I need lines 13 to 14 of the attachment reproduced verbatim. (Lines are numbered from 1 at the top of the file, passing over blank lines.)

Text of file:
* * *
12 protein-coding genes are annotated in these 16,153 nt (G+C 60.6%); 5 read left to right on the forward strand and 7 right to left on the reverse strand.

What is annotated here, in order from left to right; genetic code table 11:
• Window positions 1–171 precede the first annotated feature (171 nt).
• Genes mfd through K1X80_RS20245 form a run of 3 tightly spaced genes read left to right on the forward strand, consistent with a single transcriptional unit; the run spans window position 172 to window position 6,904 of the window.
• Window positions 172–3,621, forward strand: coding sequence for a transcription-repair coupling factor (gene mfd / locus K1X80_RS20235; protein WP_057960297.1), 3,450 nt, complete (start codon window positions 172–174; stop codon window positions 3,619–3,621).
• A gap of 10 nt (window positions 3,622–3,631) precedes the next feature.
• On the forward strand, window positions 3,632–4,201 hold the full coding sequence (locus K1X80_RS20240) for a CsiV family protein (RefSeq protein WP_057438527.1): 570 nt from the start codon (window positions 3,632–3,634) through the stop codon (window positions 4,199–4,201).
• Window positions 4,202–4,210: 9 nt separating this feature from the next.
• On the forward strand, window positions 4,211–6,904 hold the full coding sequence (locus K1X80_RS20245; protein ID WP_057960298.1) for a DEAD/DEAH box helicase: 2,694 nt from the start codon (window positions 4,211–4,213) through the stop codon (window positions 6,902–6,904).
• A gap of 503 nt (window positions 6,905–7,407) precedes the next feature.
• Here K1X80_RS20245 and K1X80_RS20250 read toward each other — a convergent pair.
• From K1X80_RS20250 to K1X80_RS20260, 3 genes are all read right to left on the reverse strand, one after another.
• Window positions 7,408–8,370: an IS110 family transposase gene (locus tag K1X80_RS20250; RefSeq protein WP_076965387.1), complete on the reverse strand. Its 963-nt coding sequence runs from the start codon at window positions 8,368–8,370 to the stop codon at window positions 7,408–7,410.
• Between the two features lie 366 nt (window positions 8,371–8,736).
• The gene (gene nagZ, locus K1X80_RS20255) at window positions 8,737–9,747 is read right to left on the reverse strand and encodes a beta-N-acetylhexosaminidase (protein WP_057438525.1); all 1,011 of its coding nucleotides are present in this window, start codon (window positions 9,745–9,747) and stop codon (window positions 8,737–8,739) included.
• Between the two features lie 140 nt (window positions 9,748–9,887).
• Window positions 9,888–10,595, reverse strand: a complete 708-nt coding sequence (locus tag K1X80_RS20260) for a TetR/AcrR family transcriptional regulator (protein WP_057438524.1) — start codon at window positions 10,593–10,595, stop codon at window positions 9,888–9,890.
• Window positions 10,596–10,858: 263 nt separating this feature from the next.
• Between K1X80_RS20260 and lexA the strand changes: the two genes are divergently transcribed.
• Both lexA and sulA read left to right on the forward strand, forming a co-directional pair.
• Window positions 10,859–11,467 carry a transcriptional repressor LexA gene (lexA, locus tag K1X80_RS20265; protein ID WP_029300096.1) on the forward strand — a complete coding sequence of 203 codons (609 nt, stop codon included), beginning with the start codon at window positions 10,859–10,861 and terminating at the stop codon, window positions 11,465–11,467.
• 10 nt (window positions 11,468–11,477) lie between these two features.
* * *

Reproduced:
• Window positions 7,408–8,370: an IS110 family transposase gene (locus tag K1X80_RS20250; RefSeq protein WP_076965387.1), complete on the reverse strand. Its 963-nt coding sequence runs from the start codon at window positions 8,368–8,370 to the stop codon at window positions 7,408–7,410.
• Between the two features lie 366 nt (window positions 8,371–8,736).